I think Good Omens should be on this list, as well as Terry Pratchett’s Small Gods.  If the reader doesn’t get why they have to re-read it until they understand.

  • Anonymous

    I haven’t read that entire list of 25, but the parts I have read are generally the prime examples of their respective subgenres. (For instance, Julian of Norwich is strictly better as a theologian and writer, and significantly more credible from a skeptical perspective, than the other medieval female mystics, while covering much of the same subject matter.) In particular, The Brothers Karamazov deserves its spot for more than the ten pages everybody remembers. There’s a lot in there about living faith, miracles, self-awareness, and acceptance that is underappreciated because it’s more interwoven with the plot.

  • Anonymous

    Interesting list. Most of those books are ones that should be required reading for everyone, christian or not.

    I agree. When you sit there and think “what do Christians specifically need to hear?” you are going to wind up with a lot of classics of literature that everyone needs to hear.

    Broadly when I was writing it I thought of a few categories that seemed of paramount importance and then filled in the list with examples from them. Specifically the categories were:

    1. Science
    2. Politics and Economics
    3. Feminist writing
    4. The African American Experience
    5. The Gay Experience
    6. Islam
    7. Alternative Religious Perspectives and Alternative Moral Perspectives

    I’m sure there are some categories I just didn’t think of, but these seem to me to be the big issues that Christians (Americans, and, well, everyone) need to examine and consider in depth.

  • Andrew Galley

    Albert Camus’ The Plague.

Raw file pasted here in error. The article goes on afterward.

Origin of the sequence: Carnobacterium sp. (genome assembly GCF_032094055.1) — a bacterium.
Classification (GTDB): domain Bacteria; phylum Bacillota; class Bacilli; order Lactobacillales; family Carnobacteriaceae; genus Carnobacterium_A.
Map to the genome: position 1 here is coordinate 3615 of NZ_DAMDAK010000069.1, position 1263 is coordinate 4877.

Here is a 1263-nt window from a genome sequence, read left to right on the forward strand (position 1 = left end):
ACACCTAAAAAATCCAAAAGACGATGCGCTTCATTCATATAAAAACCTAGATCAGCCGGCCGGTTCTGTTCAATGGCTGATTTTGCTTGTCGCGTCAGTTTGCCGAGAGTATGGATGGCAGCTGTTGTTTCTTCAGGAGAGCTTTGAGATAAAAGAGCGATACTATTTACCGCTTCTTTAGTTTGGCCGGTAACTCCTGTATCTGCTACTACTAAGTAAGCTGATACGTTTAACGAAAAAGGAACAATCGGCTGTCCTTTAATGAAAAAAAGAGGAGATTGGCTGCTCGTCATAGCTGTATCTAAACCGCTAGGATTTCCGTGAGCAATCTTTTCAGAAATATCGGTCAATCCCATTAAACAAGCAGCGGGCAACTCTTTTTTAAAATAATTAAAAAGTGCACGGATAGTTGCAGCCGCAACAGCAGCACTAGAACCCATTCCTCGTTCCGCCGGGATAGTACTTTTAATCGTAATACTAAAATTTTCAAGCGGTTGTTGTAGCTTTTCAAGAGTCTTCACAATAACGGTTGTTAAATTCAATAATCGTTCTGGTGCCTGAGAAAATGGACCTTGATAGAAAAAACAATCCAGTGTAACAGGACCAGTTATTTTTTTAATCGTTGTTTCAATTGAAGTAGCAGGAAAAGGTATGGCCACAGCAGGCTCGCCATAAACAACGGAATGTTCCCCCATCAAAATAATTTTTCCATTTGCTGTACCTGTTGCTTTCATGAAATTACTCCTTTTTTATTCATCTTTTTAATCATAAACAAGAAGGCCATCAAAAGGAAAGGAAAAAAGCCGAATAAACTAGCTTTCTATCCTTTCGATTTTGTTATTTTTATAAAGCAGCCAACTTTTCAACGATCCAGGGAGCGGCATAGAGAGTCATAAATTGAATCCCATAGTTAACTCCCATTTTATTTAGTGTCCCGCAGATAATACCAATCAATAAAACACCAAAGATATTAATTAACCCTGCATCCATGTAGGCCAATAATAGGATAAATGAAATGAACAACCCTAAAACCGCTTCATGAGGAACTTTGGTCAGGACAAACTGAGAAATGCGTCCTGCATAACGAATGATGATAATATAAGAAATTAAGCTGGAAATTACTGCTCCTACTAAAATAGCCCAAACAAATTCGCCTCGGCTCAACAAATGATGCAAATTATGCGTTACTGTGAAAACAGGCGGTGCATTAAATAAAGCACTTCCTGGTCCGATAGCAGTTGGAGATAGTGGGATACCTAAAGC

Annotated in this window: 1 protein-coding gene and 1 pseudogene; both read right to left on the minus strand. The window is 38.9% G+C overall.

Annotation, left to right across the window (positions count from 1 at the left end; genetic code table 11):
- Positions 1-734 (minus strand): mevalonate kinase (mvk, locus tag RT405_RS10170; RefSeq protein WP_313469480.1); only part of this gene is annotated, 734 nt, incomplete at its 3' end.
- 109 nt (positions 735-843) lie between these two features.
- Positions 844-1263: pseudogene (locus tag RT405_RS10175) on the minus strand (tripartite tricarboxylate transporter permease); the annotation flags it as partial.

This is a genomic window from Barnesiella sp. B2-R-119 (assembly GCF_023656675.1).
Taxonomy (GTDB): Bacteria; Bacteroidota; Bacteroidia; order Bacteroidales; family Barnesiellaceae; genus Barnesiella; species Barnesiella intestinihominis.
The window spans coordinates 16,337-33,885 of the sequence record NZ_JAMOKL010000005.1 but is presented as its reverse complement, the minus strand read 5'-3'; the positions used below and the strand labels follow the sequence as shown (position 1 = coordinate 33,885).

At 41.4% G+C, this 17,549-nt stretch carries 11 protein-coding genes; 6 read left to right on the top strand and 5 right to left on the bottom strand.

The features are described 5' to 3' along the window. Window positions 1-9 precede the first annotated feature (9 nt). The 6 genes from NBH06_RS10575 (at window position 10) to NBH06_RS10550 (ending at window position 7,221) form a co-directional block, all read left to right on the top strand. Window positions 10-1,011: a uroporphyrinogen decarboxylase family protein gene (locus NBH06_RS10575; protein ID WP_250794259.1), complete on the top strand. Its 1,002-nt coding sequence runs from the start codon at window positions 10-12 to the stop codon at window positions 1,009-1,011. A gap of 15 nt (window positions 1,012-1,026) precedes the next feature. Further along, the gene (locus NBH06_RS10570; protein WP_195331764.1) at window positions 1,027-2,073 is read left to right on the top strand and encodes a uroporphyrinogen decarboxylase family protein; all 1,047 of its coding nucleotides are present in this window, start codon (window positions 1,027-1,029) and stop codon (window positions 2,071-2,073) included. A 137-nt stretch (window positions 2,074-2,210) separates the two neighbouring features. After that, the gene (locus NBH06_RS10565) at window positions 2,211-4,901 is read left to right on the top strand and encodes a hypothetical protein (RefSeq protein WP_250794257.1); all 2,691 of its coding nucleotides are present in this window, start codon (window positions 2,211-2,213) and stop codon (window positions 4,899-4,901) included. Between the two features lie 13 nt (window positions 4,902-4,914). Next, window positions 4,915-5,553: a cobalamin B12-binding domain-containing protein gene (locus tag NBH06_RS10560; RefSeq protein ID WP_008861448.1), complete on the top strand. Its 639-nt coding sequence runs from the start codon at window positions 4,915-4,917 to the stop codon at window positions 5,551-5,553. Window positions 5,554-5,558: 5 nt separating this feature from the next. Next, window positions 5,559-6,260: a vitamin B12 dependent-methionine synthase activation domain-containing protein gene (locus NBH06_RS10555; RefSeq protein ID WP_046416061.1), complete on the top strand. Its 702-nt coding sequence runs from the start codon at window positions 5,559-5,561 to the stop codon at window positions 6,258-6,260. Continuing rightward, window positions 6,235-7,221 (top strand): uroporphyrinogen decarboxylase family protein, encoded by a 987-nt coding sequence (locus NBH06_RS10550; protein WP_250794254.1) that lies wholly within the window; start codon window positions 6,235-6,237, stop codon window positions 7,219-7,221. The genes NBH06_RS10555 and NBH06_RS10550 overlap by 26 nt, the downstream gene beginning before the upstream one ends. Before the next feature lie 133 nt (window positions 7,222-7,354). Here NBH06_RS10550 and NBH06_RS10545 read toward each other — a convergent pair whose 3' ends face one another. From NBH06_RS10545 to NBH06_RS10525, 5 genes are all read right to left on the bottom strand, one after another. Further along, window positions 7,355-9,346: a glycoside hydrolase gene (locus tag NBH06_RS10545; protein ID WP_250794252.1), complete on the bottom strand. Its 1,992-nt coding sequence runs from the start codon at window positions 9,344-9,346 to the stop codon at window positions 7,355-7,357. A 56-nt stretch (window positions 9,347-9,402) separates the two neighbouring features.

Robert Bolt’s A Man for All Seasons.

  • Anonymous

    I’d substitute Plato’s Republic for the Qu’ran.  As important as the Qu’ran is, one could scarcely include it without also including the Mahayana Sutras, the Tao Te Qing, etc.  An understanding of Plato, on the other hand, would go far in helping Christians understand the intellectual hertiage that has shaped their own beliefs.

    I quite agree. I’m not as well versed in philosophy as I am in literature. I absolutely should have included Plato’s Republic. Although I’m not sure it should replace the Qur’an, because I think it is vitally important that Christians make a concerted effort to learn about Islam. In fact, one of my biggest problems with my list was that no matter how hard I tried, I could not think of a good book to represent the Islamic experience.

  • friendly reader

    So…. nothing by Luther? Not even “On Christian Freedom,” in which he outlines how being saved by grace makes you beholden to help everyone in the world?

    Or from the same time period on the other side, no “Martyr’s Mirror,” an account of the atrocities committed against Anabaptists and the heroic non-resistance they displayed?

    No Niebuhr?
    No Martin Luther King Jr.?
    No Flannery O’Connor?
    No Liberation Theologians?
    And Lewis’ “Mere Christianity” over “Screwtape Letters” or “A Grief Observed”?

    I mean, I’ll admit, this isn’t a terrible look at a spectrum of different Christian books, and for people who seem to think that Christianity began in America and the Bible began in English, it could be a nice antidote. But it’s got glaring gaps, including, yes, the big elephant in the room of race.

    Admittedly, a list of “Great Christian Literature” could be several hundred books long. So then, yes, let’s come up with a list of “should read” in the sense of “are directly relevant to issues today.” Loki100 has the start of what I’m going for here: books critical of Christianity, but I want to couple each of them with a Christian response. Put up Marx, and then follow it with a Liberation Theologian, etc.